FRACAS (Failure Reporting, Analysis, and Corrective Action System) is one of the most extended methodologies for reliability analysis in the aerospace industry. FRACAS provides a structured process for the calculation of reliability parameters such as the Mean Time Between Failures based on real operation data of the system. FRACAS is an essential tool for the whole life cycle span, from prototyping to disposal. It is not only an engineering tool to gain knowledge on system behaviour but also a mandatory requirement for Type Certificate Holders as per EASA Part 21. The aim of a failure reporting system is to plan, implement and track corrective actions in response to the failures under analysis. A structured analysis of failure reports allows for the detection of occurrences that may threaten the safety of the aircraft and which must be reported by TCHs to the certifying authorities.

What does FRACAS stand for

The FRACAS challenge

However, it is often not simple for TCHs (most usually airborne products manufacturing companies referred to as OEMs) to collect and process all the failure data required to achieve meaningful conclusions. FRACAS is a challenging process that demands commitment by different parties and collaboration between them. Failure detection and reporting tasks usually fall in the hands of operators and maintainers, while it’s manufacturers who perceive the benefit and necessity of collecting the data in a structured process. This entails complex organisation interactions between different actors linked to a product. Consequently, implementing a FRACAS process must be a top-down approach with enthusiastic management involvement to allow the required alliances between each party. It’s very much like establishing quality values as a company culture: everyone must understand and share the benefits of the final purpose or no dice.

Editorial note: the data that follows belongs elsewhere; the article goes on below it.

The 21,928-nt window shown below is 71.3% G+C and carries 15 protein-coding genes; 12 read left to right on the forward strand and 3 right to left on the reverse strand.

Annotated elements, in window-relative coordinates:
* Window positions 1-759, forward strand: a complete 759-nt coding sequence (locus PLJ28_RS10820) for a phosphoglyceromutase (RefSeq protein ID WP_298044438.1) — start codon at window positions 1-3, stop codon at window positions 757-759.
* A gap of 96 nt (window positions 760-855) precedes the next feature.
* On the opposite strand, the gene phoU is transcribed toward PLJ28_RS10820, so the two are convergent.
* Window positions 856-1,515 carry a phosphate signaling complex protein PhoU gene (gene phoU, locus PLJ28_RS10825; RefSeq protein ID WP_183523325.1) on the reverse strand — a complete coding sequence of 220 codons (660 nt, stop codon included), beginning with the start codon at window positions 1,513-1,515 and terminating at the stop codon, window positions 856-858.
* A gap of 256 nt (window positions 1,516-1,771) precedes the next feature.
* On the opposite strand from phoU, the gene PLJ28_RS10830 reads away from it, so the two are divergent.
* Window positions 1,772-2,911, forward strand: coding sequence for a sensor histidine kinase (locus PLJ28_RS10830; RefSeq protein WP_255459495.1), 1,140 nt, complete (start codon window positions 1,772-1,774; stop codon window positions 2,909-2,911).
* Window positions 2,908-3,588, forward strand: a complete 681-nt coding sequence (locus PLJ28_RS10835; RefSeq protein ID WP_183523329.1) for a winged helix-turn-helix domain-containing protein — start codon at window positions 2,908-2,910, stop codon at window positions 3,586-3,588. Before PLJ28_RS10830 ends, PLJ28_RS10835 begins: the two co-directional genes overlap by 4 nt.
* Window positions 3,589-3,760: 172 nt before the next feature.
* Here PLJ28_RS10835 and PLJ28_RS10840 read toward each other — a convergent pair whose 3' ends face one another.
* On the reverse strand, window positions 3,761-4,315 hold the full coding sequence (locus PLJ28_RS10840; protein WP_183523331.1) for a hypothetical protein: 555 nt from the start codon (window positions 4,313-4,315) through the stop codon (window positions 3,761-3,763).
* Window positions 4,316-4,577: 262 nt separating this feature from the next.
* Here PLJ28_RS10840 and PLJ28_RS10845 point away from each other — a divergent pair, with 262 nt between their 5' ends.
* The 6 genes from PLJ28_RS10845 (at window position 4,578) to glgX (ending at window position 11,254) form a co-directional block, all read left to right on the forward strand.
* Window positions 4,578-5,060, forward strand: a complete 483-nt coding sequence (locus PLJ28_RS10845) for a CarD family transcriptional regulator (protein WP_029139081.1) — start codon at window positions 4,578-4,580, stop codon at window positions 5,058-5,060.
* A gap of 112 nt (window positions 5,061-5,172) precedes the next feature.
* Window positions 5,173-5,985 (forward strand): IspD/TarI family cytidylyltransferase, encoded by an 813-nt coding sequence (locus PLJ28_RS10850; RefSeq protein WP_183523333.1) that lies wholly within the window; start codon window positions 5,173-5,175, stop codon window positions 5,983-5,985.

What benefits does FRACAS bring?

The benefits of effective implementation of a FRACAS process extend beyond the strict compliance of EASA rules. Correct usage of this system can supply invaluable input to design teams, improve quality and reduce life cycle costs. For each department involved, we are able to highlight beneficial outcomes that will impact the whole OEM organisation and the overall life of the system’s users and maintainers.

FRACAS involved parties


Through the FRACAS outputs, Procurement can monitor the MTBF (Mean Time Between Failure) of a part. In the case of a non-performing unit (MTBF<GMTBF), a modification of the defective product and/or contractual benefits may be demanded by the OEM to the part supplier.

Example of immediate ROI: identification of non-performing unit triggered a contractual clause which allowed for a 3% discount on next batches leading to 75’000 eur savings in 6 months

Integrated Logistic Support

According to supplier estimations of part reliability, Integrated Logistics Support department makes a Spare Parts plan which collects the needs of spares stock. The plan can be updated and re-adapted to the real needs according to the outputs of FRACAS (if some part is failing less often than expected or above guaranteed values). Re-adaption based on correctly processed field data has the potential to bring in substantial savings for both OEMs and maintenance companies.